Facebook Gets ML Tool to Identify Spammers | TechTree.com

Facebook Gets ML Tool to Identify Spammers

The company has been facing flak for not cracking down on deep fakes and false accounts responsible for spreading misinformation


Mark Zuckerberg can finally breathe easy. Under fire for not doing enough to take out the trolls on his social platforms, he has been giving out assurances of a crack-down which ironically is making opponents breathe fire in the absence of concrete outcomes. More so, in the United States where Presidential elections are due later this year.

However, now it looks like Facebook’s crack team of engineers have come out with a tool that could effectively nip the trolls in the bud and do so without continued human intervention via machine learning and artificial intelligence.

A report published on ZDNet.com says Facebook has already taken down 6.6 billion fake accounts over the past year with the social media giant claiming now that this enhanced weapon would make it tough for trolls to fly under the radar and mess things up.

The article quotes Facebook’s data science manager Bochra Gharbaoui to suggest that the tool which runs on deep entity classification (DEP) which leverages machine learning to analyse active user accounts on Facebook through assessing each user’s profile behaviour including interactions with the rest of the community.

Now, does this constitute a breach of data privacy? Well, not so till such time that Facebook can prove that no human eye is going over personal data of users or even those that the company creates by massaging the data in the process of finding patterns and trends. But, that’s for another post at another time.

For now, it appears as though Facebook is on to something. The article says that the tool analyses ‘deep features’ of each account that are behavioural in nature instead of observing the obvious characteristics of an account. So, instead of profile creation dates, friend requests and such data points, it looks at groups created and joined, number of posts etc.

In fact, the DEP goes beyond analysing one account. It considers all those to which this account has sent requests or communicated. The same parameters are checked again for the other accounts to which the original one is linked. For e.g. it would check friend requests sent by the user as also those sent by others whom he has befriended.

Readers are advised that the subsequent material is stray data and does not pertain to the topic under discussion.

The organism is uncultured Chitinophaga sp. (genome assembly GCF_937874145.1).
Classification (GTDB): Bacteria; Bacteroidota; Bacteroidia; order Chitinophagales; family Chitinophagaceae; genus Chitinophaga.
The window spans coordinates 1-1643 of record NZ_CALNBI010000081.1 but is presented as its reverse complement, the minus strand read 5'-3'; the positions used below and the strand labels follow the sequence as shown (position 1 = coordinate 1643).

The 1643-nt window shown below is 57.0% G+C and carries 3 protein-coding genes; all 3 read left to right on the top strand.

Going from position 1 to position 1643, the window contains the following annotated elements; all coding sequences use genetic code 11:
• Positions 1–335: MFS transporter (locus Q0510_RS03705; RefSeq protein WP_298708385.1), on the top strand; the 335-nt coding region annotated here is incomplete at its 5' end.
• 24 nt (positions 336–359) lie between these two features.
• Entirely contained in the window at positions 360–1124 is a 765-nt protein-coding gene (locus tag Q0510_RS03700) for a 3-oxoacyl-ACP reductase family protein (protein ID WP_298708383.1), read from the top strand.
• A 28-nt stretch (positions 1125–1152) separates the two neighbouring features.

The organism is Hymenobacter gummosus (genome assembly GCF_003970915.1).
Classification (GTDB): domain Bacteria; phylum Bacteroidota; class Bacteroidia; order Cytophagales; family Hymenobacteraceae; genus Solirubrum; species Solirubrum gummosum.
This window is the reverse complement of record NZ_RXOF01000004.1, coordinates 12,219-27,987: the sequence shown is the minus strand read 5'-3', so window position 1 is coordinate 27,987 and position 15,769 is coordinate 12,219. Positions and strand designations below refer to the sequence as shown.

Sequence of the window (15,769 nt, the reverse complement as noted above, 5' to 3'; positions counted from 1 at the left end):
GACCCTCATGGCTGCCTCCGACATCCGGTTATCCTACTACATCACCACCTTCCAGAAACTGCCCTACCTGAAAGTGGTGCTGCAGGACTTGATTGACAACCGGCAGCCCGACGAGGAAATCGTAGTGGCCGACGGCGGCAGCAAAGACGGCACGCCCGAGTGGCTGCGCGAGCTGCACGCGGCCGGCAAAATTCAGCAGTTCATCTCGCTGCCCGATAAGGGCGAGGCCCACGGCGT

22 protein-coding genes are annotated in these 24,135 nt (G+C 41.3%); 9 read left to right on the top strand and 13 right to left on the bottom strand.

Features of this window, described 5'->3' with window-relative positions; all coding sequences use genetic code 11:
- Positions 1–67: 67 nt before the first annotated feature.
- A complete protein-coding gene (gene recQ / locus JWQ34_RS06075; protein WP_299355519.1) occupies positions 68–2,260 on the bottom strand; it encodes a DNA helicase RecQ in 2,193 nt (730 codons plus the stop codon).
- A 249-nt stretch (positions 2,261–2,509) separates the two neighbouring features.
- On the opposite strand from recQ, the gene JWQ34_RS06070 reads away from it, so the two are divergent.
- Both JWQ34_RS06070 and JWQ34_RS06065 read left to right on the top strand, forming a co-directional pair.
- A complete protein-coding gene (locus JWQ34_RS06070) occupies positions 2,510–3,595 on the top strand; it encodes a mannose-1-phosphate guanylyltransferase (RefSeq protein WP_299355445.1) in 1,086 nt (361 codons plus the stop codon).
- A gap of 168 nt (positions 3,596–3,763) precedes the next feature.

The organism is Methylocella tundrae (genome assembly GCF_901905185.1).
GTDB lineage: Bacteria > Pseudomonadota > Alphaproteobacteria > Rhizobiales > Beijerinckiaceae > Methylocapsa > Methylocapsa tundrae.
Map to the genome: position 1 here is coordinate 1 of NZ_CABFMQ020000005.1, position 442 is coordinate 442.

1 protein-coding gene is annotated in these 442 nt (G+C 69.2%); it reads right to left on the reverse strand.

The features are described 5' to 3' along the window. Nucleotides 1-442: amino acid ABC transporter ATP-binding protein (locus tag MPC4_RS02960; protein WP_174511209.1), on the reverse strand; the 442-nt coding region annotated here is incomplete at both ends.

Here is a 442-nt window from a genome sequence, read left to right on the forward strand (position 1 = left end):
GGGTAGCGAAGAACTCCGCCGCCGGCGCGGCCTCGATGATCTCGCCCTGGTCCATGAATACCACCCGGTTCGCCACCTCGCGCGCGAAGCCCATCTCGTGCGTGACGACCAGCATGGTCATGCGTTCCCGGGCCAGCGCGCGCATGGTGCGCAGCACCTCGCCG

The algorithm then finds out the average number of users across groups, the number such groups that a person and his network is part of which then translates to a profile of the group as such instead of one for each member. In other words, it assesses and analyses behaviour patterns of groups that helps it identify fake users.

It is not as much about identifying users who misrepresent their identity. It is not so much about the content of an account but how that account interacts with others on the platform, Daniel Bernhardt, engineering manager at Facebook says in the article.

By the look of things, the new algorithm could allow Facebook to undertake a clean-up though it remains to be seen whether this can help it win the war on fake accounts and deep fake and misinforming content being bandied around. It is well known in cyber space that the cops are always one step behind the crooks.

Users would remember Facebook’s earlier attempts to sanitize the platform after several accounts had created AI-generated profile pictures to spread pro-Trump narratives to millions of us across the world. The same was also used in India to trumpet the achievements of the current regime which sought re-election in 2019.

The question is would the machine learning tool be able to do real-time learning of the patterns as human behaviour changes or would it always play catch-up?

TAGS: Facebook, Machine Learning, fake accounts, Deep Fakes, AI, Analytics